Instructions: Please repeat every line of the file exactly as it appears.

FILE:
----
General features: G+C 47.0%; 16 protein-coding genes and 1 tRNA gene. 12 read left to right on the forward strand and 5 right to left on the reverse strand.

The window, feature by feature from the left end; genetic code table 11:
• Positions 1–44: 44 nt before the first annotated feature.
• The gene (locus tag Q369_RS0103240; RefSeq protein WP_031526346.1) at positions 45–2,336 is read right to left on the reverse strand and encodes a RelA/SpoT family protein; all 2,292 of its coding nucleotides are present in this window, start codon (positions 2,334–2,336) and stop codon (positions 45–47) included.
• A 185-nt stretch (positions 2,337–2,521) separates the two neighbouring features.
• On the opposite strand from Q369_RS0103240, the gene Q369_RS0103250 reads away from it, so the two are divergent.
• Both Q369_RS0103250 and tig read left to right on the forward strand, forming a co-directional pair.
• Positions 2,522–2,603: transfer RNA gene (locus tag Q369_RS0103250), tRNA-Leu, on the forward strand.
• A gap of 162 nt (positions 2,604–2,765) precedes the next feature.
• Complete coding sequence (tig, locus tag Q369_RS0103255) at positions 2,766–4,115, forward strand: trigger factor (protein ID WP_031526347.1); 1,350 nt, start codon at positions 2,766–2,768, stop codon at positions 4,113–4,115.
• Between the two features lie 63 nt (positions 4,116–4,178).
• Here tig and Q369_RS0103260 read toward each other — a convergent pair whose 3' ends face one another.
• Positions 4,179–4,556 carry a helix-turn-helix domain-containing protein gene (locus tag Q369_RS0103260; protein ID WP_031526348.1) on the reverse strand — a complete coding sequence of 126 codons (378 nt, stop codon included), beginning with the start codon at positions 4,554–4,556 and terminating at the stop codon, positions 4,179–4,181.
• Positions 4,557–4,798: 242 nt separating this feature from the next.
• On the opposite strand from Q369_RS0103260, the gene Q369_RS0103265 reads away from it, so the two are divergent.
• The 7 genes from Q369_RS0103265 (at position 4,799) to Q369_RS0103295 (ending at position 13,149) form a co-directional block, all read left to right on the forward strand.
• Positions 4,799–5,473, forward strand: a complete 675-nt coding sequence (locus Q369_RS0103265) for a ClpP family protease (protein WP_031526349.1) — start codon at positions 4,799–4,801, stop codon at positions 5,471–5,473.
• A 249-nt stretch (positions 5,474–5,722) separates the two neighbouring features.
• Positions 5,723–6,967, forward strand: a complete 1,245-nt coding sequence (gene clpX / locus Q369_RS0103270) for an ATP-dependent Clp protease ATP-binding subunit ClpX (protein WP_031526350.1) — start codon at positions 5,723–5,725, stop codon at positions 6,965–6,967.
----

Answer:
General features: G+C 47.0%; 16 protein-coding genes and 1 tRNA gene. 12 read left to right on the forward strand and 5 right to left on the reverse strand.

The window, feature by feature from the left end; genetic code table 11:
• Positions 1–44: 44 nt before the first annotated feature.
• The gene (locus tag Q369_RS0103240; RefSeq protein WP_031526346.1) at positions 45–2,336 is read right to left on the reverse strand and encodes a RelA/SpoT family protein; all 2,292 of its coding nucleotides are present in this window, start codon (positions 2,334–2,336) and stop codon (positions 45–47) included.
• A 185-nt stretch (positions 2,337–2,521) separates the two neighbouring features.
• On the opposite strand from Q369_RS0103240, the gene Q369_RS0103250 reads away from it, so the two are divergent.
• Both Q369_RS0103250 and tig read left to right on the forward strand, forming a co-directional pair.
• Positions 2,522–2,603: transfer RNA gene (locus tag Q369_RS0103250), tRNA-Leu, on the forward strand.
• A gap of 162 nt (positions 2,604–2,765) precedes the next feature.
• Complete coding sequence (tig, locus tag Q369_RS0103255) at positions 2,766–4,115, forward strand: trigger factor (protein ID WP_031526347.1); 1,350 nt, start codon at positions 2,766–2,768, stop codon at positions 4,113–4,115.
• Between the two features lie 63 nt (positions 4,116–4,178).
• Here tig and Q369_RS0103260 read toward each other — a convergent pair whose 3' ends face one another.
• Positions 4,179–4,556 carry a helix-turn-helix domain-containing protein gene (locus tag Q369_RS0103260; protein ID WP_031526348.1) on the reverse strand — a complete coding sequence of 126 codons (378 nt, stop codon included), beginning with the start codon at positions 4,554–4,556 and terminating at the stop codon, positions 4,179–4,181.
• Positions 4,557–4,798: 242 nt separating this feature from the next.
• On the opposite strand from Q369_RS0103260, the gene Q369_RS0103265 reads away from it, so the two are divergent.
• The 7 genes from Q369_RS0103265 (at position 4,799) to Q369_RS0103295 (ending at position 13,149) form a co-directional block, all read left to right on the forward strand.
• Positions 4,799–5,473, forward strand: a complete 675-nt coding sequence (locus Q369_RS0103265) for a ClpP family protease (protein WP_031526349.1) — start codon at positions 4,799–4,801, stop codon at positions 5,471–5,473.
• A 249-nt stretch (positions 5,474–5,722) separates the two neighbouring features.
• Positions 5,723–6,967, forward strand: a complete 1,245-nt coding sequence (gene clpX / locus Q369_RS0103270) for an ATP-dependent Clp protease ATP-binding subunit ClpX (protein WP_031526350.1) — start codon at positions 5,723–5,725, stop codon at positions 6,965–6,967.